Niantic popup at HPWU Fan FestivalSource: iMore

Niantic, the developers behind the wildly popular Pokémon Go, has announced the acquisition of today. If you've never heard of before today, it's okay — neither have I, honestly. But that changes today.

For the uninitiated, started in 2017 from Oxford University's Active Vision Lab. The purpose of is to build computer vision-based technologies to solve augmented reality issues, like 3D construction, for example. Together with Niantic, the goal is to create a dynamic, 3D map of the world to build new, planet-scale AR experiences. This is quite exciting, even if you aren't into Pokémon Go. This is the future of AR.

Personally, I stopped playing Pokémon Go a while ago. I can't even remember when the last time I played it "seriously" was. I think it was about the time Harry Potter: Wizards Unite came out, but hey guess what, I've kind of stopped playing that too. But that doesn't matter — this acquisition of could mean even bigger things for AR in general, but of course, since it's Niantic, the focus is on Pokémon Go.

The potential outcomes of this acquisition are almost endless — just think of the possibilities! For now, though, Niantic mentions "being able to experience Pokémon habitats in the real world or watch dragons fly through the sky and land on buildings in real-time. Imagine our favorite characters taking us on a walking tour of hidden city gems, or friends leaving personal notes for others to find later."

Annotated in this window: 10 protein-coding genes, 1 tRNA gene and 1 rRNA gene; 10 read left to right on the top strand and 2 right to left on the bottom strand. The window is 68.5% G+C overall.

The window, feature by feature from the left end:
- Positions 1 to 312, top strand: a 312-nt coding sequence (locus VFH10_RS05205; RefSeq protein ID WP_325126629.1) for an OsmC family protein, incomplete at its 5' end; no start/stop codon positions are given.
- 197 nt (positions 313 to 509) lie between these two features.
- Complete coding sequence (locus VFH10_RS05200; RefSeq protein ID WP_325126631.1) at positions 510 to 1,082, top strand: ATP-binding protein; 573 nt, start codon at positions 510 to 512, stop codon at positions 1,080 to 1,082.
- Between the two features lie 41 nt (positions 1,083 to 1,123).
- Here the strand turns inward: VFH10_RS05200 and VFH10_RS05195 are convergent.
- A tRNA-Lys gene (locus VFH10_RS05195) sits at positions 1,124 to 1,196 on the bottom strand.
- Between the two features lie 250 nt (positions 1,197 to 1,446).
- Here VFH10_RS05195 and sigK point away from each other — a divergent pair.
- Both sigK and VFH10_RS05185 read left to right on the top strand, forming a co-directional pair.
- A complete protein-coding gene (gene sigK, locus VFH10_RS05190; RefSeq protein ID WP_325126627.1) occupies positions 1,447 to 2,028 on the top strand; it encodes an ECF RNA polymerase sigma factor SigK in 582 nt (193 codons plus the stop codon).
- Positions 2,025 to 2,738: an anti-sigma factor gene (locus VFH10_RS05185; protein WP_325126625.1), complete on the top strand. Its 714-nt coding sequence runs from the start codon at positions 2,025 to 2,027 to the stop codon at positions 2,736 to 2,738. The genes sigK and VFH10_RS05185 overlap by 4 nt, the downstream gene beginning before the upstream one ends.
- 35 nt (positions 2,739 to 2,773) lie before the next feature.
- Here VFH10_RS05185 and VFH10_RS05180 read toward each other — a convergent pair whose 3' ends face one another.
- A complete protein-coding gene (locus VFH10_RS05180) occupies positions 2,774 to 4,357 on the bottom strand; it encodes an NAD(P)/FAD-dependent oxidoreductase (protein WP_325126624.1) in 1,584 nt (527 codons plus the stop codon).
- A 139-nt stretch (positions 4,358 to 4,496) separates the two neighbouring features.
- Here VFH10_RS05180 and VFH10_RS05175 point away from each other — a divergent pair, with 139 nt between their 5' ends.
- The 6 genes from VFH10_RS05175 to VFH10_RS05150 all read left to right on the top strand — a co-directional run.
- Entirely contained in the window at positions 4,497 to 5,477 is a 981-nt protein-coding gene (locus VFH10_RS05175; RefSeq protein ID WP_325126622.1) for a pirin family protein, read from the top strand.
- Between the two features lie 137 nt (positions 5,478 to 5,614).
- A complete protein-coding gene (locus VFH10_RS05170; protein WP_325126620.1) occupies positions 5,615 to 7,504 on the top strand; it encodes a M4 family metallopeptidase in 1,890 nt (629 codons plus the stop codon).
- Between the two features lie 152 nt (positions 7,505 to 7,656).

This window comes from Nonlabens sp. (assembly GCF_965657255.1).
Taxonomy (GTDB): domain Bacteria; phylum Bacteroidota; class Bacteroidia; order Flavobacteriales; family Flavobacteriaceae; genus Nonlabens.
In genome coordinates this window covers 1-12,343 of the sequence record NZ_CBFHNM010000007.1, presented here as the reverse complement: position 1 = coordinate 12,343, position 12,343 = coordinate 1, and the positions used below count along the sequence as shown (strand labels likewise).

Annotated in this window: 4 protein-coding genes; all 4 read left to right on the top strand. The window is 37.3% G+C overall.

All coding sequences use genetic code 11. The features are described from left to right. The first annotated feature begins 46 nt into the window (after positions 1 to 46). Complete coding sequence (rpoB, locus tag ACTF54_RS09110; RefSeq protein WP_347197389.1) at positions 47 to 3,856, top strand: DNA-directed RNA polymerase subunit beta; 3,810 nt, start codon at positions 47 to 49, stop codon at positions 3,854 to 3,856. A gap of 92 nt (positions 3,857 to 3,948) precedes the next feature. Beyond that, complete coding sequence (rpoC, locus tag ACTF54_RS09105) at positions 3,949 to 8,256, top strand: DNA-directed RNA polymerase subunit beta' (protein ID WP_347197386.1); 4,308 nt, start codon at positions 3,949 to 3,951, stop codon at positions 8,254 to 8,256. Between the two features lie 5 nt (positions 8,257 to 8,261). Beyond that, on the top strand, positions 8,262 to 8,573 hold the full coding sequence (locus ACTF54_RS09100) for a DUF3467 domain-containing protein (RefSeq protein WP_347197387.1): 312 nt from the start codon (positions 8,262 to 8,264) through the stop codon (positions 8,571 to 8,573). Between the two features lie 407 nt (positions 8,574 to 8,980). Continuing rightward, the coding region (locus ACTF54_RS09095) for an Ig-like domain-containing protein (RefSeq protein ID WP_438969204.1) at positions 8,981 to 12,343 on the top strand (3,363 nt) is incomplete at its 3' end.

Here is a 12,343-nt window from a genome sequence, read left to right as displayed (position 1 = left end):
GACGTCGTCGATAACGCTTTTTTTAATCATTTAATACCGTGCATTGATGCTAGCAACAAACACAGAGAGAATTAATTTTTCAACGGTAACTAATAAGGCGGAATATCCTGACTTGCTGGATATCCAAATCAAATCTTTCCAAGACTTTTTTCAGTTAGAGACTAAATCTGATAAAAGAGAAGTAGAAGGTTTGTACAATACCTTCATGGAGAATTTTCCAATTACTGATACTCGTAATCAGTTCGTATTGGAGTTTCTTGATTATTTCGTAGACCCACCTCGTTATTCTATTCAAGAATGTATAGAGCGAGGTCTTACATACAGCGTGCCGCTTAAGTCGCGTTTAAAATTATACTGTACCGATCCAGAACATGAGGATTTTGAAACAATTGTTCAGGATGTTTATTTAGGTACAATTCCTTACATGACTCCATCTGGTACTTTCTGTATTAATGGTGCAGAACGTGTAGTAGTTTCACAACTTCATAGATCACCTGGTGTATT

Out of those possible scenarios for this new AR tech, I think the last two could be the most interesting, at least for me. I would love to be able to use advanced AR technology to be able to teach me about my surroundings in a much more interesting way or even leaving notes for others to find all over town.

I've always had a dream where one day we can all just use our phones (or even smartglasses) as a viewfinder to see people and the digital trail that they've left behind. You know, Minority Report kind of stuff. I feel like having AR technology advancements such as this is just another step in that direction.

And I mean, hey, it would be pretty rad to see dragons in the sky and landing on a building in real-time, then breathing out fire too. Even if you aren't into the Pokémon Go scene, there are a lot of ways that this new AR tech can be applied, whether it's games or not. I look forward to what comes out of Niantic and